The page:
Advocacy is never just about raising awareness. It is about trying to change the policies, practices and attitudes that cause poverty and injustice.
A lot of development work focuses on providing essential services, such as water, sanitation and health care. In many countries, these things are the responsibility of governments. When governments provide the services their citizens are entitled to, this is a key way of reducing poverty. Advocacy involves influencing powerful decision-makers to bring about change.
Here is a story that illustrates this point:
The upstream story
Imagine that you are standing by a river and someone in front of you has floated downstream and is drowning. What would you do?
- Most people would be motivated by compassion and would probably help to rescue that person from the river.
- But what if it happens again? What if someone else floats downstream and starts drowning in front of you? What if it keeps happening – again and again and again? How many times can you keep pulling people out of the water?
- You may call other people to come and help you. Together, you can keep pulling people out of the water. But how long do you keep doing this for?
- If you are able, you might start teaching people how to swim, so they can cope and get themselves out of the water.
- But someone needs to go upstream and find out why people are falling into the river. (Has a bridge broken and people cannot cross the river?)
3. Going upstream
Something needs to be done to prevent people falling into the river in the first place.
Unpacking the story
Each time someone falls into the river and starts to drown, it is as if a disaster is occurring. Rescuing these drowning people is similar to disaster relief work. We are responding to an immediate need in the face of a crisis.
Teaching people to swim is like our longer-term development work. This empowers them to cope with the situation they are facing.
Going further up the stream, to try to stop people from falling into the river in the first place, is where our advocacy work fits in. It is calling on those responsible for the bridge (such as the land owner or the local authority) to fix it, to try to stop people falling into the river.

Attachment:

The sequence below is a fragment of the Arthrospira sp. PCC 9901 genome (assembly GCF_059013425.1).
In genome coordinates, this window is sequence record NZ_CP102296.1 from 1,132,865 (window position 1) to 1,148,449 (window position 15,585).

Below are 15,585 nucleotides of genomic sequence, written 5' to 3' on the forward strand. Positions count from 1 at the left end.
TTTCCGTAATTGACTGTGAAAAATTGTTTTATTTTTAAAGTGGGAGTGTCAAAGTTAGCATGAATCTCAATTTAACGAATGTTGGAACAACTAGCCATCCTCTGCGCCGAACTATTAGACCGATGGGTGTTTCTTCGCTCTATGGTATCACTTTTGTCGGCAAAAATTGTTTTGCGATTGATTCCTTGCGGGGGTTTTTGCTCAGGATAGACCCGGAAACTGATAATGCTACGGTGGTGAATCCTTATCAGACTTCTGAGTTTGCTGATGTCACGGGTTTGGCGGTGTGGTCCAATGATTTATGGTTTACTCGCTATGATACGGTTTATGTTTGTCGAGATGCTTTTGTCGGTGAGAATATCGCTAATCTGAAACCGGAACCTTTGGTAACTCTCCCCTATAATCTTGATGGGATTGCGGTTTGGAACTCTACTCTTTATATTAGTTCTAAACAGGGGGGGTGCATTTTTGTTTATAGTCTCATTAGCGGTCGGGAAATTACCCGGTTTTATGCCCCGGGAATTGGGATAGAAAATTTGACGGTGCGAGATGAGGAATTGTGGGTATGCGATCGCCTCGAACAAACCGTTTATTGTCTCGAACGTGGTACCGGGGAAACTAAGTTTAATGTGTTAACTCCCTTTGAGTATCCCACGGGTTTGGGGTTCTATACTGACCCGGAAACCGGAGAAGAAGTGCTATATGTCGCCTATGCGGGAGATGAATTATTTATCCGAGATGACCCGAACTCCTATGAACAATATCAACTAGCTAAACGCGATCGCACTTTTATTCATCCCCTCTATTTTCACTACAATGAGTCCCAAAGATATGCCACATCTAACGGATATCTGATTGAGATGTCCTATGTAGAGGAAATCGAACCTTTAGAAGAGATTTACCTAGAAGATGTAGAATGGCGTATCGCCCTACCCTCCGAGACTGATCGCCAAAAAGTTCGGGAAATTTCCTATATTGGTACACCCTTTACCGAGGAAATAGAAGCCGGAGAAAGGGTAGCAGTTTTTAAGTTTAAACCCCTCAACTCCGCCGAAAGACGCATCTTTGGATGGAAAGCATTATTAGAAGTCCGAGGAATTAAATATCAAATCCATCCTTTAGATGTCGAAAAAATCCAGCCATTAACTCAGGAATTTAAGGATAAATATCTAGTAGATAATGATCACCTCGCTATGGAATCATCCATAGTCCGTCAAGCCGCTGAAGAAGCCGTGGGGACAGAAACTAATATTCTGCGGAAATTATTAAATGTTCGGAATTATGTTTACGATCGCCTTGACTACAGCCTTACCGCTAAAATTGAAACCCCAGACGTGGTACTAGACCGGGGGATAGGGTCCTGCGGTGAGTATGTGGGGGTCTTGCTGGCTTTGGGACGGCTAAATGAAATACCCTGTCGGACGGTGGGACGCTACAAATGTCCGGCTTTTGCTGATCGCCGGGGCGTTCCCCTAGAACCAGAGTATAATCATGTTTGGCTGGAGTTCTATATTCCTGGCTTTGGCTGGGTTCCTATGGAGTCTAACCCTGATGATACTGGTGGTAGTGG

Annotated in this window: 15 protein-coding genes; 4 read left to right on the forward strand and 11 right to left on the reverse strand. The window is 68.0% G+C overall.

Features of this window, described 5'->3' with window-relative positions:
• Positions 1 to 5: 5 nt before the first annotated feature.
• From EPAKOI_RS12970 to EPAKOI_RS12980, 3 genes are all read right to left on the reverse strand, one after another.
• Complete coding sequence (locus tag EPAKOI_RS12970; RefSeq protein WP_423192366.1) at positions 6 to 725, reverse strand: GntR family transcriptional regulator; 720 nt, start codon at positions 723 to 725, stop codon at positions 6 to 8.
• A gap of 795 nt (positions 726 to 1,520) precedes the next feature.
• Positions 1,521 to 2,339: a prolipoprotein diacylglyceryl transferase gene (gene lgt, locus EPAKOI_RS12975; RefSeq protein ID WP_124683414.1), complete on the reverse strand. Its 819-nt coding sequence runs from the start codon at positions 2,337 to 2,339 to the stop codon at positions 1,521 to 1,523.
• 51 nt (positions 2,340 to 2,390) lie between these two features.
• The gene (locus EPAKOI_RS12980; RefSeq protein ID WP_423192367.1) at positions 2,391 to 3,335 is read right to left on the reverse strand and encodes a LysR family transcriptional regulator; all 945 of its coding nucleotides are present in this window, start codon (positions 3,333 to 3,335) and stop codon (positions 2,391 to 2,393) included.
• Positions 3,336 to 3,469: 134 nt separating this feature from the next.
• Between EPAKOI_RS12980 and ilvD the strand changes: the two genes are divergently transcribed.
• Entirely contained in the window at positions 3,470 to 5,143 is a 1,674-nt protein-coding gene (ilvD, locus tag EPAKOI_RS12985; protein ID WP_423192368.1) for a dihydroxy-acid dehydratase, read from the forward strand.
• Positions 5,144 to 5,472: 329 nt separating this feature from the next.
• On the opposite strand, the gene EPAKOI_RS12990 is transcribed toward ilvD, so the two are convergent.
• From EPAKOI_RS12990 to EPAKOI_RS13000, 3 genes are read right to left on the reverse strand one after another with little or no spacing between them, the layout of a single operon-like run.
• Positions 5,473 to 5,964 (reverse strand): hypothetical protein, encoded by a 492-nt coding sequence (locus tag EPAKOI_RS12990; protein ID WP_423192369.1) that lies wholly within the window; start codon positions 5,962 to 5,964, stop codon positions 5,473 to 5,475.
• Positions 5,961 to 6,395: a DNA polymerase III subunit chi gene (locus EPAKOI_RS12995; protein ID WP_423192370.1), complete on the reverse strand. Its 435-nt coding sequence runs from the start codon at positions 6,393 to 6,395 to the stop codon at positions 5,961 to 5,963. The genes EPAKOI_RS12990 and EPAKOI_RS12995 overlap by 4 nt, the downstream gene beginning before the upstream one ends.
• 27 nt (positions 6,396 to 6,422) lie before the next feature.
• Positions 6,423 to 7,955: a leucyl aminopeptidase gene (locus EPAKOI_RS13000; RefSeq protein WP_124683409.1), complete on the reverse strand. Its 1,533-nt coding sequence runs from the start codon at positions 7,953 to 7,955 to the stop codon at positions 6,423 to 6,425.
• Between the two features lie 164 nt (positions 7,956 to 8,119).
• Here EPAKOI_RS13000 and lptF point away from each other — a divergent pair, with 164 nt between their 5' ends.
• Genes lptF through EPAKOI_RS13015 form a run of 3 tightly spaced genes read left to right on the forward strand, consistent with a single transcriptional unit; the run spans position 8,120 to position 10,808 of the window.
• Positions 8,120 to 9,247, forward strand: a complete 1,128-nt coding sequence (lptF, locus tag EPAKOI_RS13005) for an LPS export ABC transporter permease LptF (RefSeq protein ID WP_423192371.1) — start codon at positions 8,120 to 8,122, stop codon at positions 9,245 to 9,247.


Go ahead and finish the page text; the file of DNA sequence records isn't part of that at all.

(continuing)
Adapted from the second edition of Tearfund’s Advocacy toolkit (ROOTS 1 and 2) by Joanna Watson. Visit www.tearfund.org/advocacytoolkit to download the Advocacy toolkit free of charge. You can order a printed copy (cost: £20) by following the instructions in the Resources section on page 14.
Measuring the impact of advocacy work
It can be hard to measure the impact of advocacy work. Advocacy can be a long process. It often involves changing people’s views. It usually happens alongside other projects, so it is difficult to know how much change it has caused. And often the change advocacy brings about is only partial.
When monitoring and evaluating advocacy, we will need to plan our indicators carefully (see page 3). We need a mixture of quantitative and qualitative indicators.
Quantitative indicators deal with things that are easy to count and are presented as numbers or percentages.
Examples: how much media coverage an issue has had, how many people have been mobilised to campaign.
Qualitative indicators describe changes in attitudes, behaviours etc, and are more often expressed in words than numbers.
Examples: records of interactions with a decision-maker, quotations from people in a community affected by an issue.
Joining together to speak to powerful decision-makers can empower and unite people – so the process of advocacy can be valuable, whatever the result.
Mobile medical teams began visiting this building in Okulonyo after the community advocated to the local government.
Melissa Lawson Tearfund
Ideas for using this article
- Use this story to explain to your church or community why advocacy is important.
- Then explore what local issues you may need to ‘go upstream’ to solve.